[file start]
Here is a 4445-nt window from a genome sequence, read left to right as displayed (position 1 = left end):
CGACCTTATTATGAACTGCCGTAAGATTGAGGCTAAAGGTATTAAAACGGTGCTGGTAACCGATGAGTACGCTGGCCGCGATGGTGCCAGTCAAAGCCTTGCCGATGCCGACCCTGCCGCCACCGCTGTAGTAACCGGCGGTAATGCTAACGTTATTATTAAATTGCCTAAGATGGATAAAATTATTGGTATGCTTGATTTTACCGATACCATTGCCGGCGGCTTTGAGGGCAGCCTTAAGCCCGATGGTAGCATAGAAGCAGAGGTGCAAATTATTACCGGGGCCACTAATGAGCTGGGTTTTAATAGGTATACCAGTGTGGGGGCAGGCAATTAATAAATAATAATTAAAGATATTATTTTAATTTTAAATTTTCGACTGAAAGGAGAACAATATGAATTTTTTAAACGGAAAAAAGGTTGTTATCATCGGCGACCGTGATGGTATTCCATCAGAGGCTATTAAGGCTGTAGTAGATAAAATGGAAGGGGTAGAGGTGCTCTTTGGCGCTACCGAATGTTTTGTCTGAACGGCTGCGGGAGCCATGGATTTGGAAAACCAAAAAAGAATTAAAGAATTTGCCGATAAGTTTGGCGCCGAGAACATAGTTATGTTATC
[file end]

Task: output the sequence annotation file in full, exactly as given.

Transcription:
Here is a 4445-nt window from a genome sequence, read left to right as displayed (position 1 = left end):
CGACCTTATTATGAACTGCCGTAAGATTGAGGCTAAAGGTATTAAAACGGTGCTGGTAACCGATGAGTACGCTGGCCGCGATGGTGCCAGTCAAAGCCTTGCCGATGCCGACCCTGCCGCCACCGCTGTAGTAACCGGCGGTAATGCTAACGTTATTATTAAATTGCCTAAGATGGATAAAATTATTGGTATGCTTGATTTTACCGATACCATTGCCGGCGGCTTTGAGGGCAGCCTTAAGCCCGATGGTAGCATAGAAGCAGAGGTGCAAATTATTACCGGGGCCACTAATGAGCTGGGTTTTAATAGGTATACCAGTGTGGGGGCAGGCAATTAATAAATAATAATTAAAGATATTATTTTAATTTTAAATTTTCGACTGAAAGGAGAACAATATGAATTTTTTAAACGGAAAAAAGGTTGTTATCATCGGCGACCGTGATGGTATTCCATCAGAGGCTATTAAGGCTGTAGTAGATAAAATGGAAGGGGTAGAGGTGCTCTTTGGCGCTACCGAATGTTTTGTCTGAACGGCTGCGGGAGCCATGGATTTGGAAAACCAAAAAAGAATTAAAGAATTTGCCGATAAGTTTGGCGCCGAGAACATAGTTATGTTATC